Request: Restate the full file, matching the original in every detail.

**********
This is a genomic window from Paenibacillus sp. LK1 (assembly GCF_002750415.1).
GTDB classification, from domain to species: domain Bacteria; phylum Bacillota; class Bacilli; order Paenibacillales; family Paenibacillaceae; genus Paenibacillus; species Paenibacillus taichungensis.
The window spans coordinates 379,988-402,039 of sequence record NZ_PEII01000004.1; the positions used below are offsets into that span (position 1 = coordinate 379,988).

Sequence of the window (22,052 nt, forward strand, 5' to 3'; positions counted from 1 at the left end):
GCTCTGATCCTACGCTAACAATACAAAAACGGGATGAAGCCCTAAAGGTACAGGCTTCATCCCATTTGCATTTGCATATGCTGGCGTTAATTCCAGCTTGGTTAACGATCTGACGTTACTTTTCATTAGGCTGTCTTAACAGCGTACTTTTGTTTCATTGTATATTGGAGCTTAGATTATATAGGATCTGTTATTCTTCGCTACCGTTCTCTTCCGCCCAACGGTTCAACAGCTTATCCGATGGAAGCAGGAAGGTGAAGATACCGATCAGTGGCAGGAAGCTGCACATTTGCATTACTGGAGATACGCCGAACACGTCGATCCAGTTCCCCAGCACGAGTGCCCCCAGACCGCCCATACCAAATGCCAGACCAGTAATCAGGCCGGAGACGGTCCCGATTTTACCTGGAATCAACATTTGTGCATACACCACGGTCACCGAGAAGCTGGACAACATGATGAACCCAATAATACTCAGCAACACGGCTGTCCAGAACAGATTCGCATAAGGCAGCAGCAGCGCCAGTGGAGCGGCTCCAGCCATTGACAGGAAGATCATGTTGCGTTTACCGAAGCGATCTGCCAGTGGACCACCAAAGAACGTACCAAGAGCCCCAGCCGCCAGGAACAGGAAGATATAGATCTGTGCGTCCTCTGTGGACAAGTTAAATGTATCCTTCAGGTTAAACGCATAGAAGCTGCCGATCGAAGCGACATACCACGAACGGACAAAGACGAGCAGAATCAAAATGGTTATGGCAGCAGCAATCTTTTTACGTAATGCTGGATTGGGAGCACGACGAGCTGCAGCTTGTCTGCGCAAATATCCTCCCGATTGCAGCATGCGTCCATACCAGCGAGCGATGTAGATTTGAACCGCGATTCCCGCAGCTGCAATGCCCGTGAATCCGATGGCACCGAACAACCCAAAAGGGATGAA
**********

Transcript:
This is a genomic window from Paenibacillus sp. LK1 (assembly GCF_002750415.1).
GTDB classification, from domain to species: domain Bacteria; phylum Bacillota; class Bacilli; order Paenibacillales; family Paenibacillaceae; genus Paenibacillus; species Paenibacillus taichungensis.
The window spans coordinates 379,988-402,039 of sequence record NZ_PEII01000004.1; the positions used below are offsets into that span (position 1 = coordinate 379,988).

Sequence of the window (22,052 nt, forward strand, 5' to 3'; positions counted from 1 at the left end):
GCTCTGATCCTACGCTAACAATACAAAAACGGGATGAAGCCCTAAAGGTACAGGCTTCATCCCATTTGCATTTGCATATGCTGGCGTTAATTCCAGCTTGGTTAACGATCTGACGTTACTTTTCATTAGGCTGTCTTAACAGCGTACTTTTGTTTCATTGTATATTGGAGCTTAGATTATATAGGATCTGTTATTCTTCGCTACCGTTCTCTTCCGCCCAACGGTTCAACAGCTTATCCGATGGAAGCAGGAAGGTGAAGATACCGATCAGTGGCAGGAAGCTGCACATTTGCATTACTGGAGATACGCCGAACACGTCGATCCAGTTCCCCAGCACGAGTGCCCCCAGACCGCCCATACCAAATGCCAGACCAGTAATCAGGCCGGAGACGGTCCCGATTTTACCTGGAATCAACATTTGTGCATACACCACGGTCACCGAGAAGCTGGACAACATGATGAACCCAATAATACTCAGCAACACGGCTGTCCAGAACAGATTCGCATAAGGCAGCAGCAGCGCCAGTGGAGCGGCTCCAGCCATTGACAGGAAGATCATGTTGCGTTTACCGAAGCGATCTGCCAGTGGACCACCAAAGAACGTACCAAGAGCCCCAGCCGCCAGGAACAGGAAGATATAGATCTGTGCGTCCTCTGTGGACAAGTTAAATGTATCCTTCAGGTTAAACGCATAGAAGCTGCCGATCGAAGCGACATACCACGAACGGACAAAGACGAGCAGAATCAAAATGGTTATGGCAGCAGCAATCTTTTTACGTAATGCTGGATTGGGAGCACGACGAGCTGCAGCTTGTCTGCGCAAATATCCTCCCGATTGCAGCATGCGTCCATACCAGCGAGCGATGTAGATTTGAACCGCGATTCCCGCAGCTGCAATGCCCGTGAATCCGATGGCACCGAACAACCCAAAAGGGATGAA